9. ^ Радмила Радић (2006). Живот у временима: Гаврило Дожић 1881-1950. Институт за новију историју Србије. p. 178. ISBN 978-86-7005-047-1. Тако нам Бог помогао!
  10. ^ Vjekoslav Perica (2002). Balkan Idols: Religion and Nationalism in Yugoslav States. Oxford University Press. p. 18. ISBN 978-0-19-517429-8.
  11. ^ Ivan Cvitković (1986). Ko je bio Alojzije Stepinac. Izdavačka djelatnost. p. 113.
  12. ^ Hodimir Sirotković; Institut za historiju radničkog pokreta (Zagreb, Croatia) (1964). Zemaljsko antifašističko vijeće narodnog oslobodenja Hrvatske: zbornik dokumenata 1943. Institut za historiju radničkog pokreta. p. 458. U tom pismu se naglašava, da četnici imaju vladu u Londonu i da će ubijati sve one koji se ne krste s tri prsta.
  13. ^ Jozo Tomasevich (2001). War and Revolution in Yugoslavia: 1941 - 1945. Stanford University Press. p. 353. ISBN 978-0-8047-7924-1.
  14. ^ "Tri prsta za pobedu" (in Serbian). Večernje novosti. 17 November 2007.
  15. ^ "Tri Srbije?". B92 Editorial. 10 October 2002.
  16. ^ "3 PRSTA". Kurir. 11 November 2006. Lepo ste se toga setili! Podignuta tri prsta jesu simbol koji je u masovnu upotrebu uveo Vuk Drašković na mitingu u Beogradu 13. marta 1991. godine. Tada je SPO imala tri zahteva, a jedan od njih je bio da se puste svi pohapšeni 9. marta. To je bio naš simbol borbe za promene, a iako je trebalo dosta vremena da se taj simbol prihvati, očigledno je da je uspelo. I kada ga danas koriste radikali, nemam ništa protiv – kaže Srećković.
  17. ^ "960531". ICTY. Archived from the original on 9 March 2001.CS1 maint: BOT: original-url status unknown (link)
  18. ^ Danas. 494–504. 1991. p. 37.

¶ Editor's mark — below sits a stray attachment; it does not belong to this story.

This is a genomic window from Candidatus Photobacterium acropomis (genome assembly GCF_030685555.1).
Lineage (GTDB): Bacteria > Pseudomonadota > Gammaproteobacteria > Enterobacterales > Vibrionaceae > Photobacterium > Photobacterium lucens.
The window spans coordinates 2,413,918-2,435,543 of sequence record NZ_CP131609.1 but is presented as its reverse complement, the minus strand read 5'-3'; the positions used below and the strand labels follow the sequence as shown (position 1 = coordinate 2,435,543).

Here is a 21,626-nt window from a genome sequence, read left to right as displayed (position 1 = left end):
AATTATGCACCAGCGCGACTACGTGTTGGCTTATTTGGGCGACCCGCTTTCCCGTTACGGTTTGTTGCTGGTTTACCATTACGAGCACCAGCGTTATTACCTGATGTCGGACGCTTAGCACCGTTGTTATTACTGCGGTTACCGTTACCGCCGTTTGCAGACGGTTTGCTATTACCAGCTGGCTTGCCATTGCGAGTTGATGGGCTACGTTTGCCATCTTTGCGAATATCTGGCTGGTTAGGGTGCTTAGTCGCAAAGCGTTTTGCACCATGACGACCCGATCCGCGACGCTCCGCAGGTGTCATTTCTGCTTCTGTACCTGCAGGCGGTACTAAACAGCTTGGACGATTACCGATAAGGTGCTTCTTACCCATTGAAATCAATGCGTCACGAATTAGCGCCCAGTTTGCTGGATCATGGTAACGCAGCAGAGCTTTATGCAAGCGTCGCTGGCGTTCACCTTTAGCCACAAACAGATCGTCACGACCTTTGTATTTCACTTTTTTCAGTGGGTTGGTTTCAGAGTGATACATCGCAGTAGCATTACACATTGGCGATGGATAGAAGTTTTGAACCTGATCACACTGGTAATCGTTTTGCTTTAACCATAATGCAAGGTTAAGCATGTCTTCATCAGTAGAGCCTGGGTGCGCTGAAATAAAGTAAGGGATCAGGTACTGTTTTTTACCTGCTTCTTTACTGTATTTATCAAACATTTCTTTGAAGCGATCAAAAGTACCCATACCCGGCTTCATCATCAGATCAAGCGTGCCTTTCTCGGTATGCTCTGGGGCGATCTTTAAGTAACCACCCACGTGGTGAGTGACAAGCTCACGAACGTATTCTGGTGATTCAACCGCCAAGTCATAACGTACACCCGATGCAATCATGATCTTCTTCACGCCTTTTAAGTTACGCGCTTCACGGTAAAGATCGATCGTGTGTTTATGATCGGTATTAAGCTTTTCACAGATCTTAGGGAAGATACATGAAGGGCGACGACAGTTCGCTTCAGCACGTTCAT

19. ^ Martin Grgurovac (1992). Vinkovački ratni dnevnik: dnevnički zapisi od 30.IV.1991. do 16.V.1992. Slavonska nadlada "Privlačica". p. 131.
  20. ^ "Prisoners of War". Sports Illustrated. 1996. Archived from the original on 17 July 2007.
  21. ^ "Lekar iz Tuzle: Otvoreno pismo Novaku Đokoviću". Story.
  22. ^ a b John Hughson; Fiona Skillen (14 October 2015). Football in Southeastern Europe: From Ethnic Homogenization to Reconciliation. Routledge. pp. 47, 90. ISBN 978-1-317-74929-5.
  23. ^ NIN. Nedeljne informativne novine. 2454–2465. Politika. 1998. p. 41. Ријеч је о вишегодишњој демонизацији „поздрава с три прста", који је већ ушао у каталог планетарних геста, заједно са стиснутом шаком, испруженим дланом, и прстима у положају за слово В, а првим се означава „љевичарски" ...
  24. ^ "A Three-Finger Salute". The Christian Science Monitor. 2 February 1994.
  25. ^ United States. Congress. House. Committee on National Security (1 January 1997). United States Policy Toward the Former Yugoslavia: Hearings Jeld June 7, 1995, July 11, 1995, October 17, 18, 1995, November 2, 8, 15, 30, 1995, December 6, 1995 and September 25, 1995. U.S. Government Printing Office. p. 149. ISBN 978-0-16-054094-3.
  26. ^ Michigan Law Review. 96. University of Michigan, Department of Law. 1998. p. 2049.
  27. ^ Станко Нишић (2004). Од Југославије до Србије. Књига-комерц. p. 162. одсечена три прста десне руке
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  29. ^ Martin Gilbert (1997). A History of the Twentieth Century: 1952-1999. HarperCollins. p. 794. ISBN 978-0-688-10066-7.
  30. ^ Matica: časopis Hrvatske matice iseljenika. 47. Hrvatska matica iseljenika. 1997. Od Ulcinja pa do Trsta, krstiće se sa tri prsta
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  32. ^ Jonathan Wilson (9 April 2012). Behind the Curtain: Football in Eastern Europe. Orion. p. 74. ISBN 978-1-4091-0904-4.
  33. ^ Missing or empty |title= (help)
  34. ^ "Tajni znakovi Eurosonga: Kome je Marija podigla tri prsta?". SINA. Archived from the original on 8 October 2007.
  35. ^ Georg Cederskog (13 May 2007). "Schlagertävlingen hotar bli politiserad". Dagens Nyheter.
  36. ^ Serbernas riksförbund i Sverige; et al. (17 May 2007). "Missförstå inte våra serbiska tre fingrar". Aftonbladet.
  37. ^ NIN: nedeljne informativne novine. Politika. September 2007. Знам да су то користили војници у рату, али ја три прста не ди- жем зато што неког мрзим. Ја све љу- де поштујем, и знам шта ми је у срцу
  38. ^ "NE PRESTAJU DA PRETE TOŠIĆU Tri prsta su zabranjena u Turskoj!". Alo.
  39. ^ "Nepoželjna "tri prsta" u hrvatskoj izbornoj kampanji" (in Serbian). RTS. 16 November 2007.
  40. ^ "Zbog tri prsta sa škole uklonjen mural ekološke tematike" (in Croatian). Tportal. 27 June 2015.
  41. ^ "How NOT to behave in 15 countries around the world". Business Insider UK. 7 May 2015.
  42. ^ "Cultural Information - Croatia". Centre for Intercultural Learning. 15 October 2009.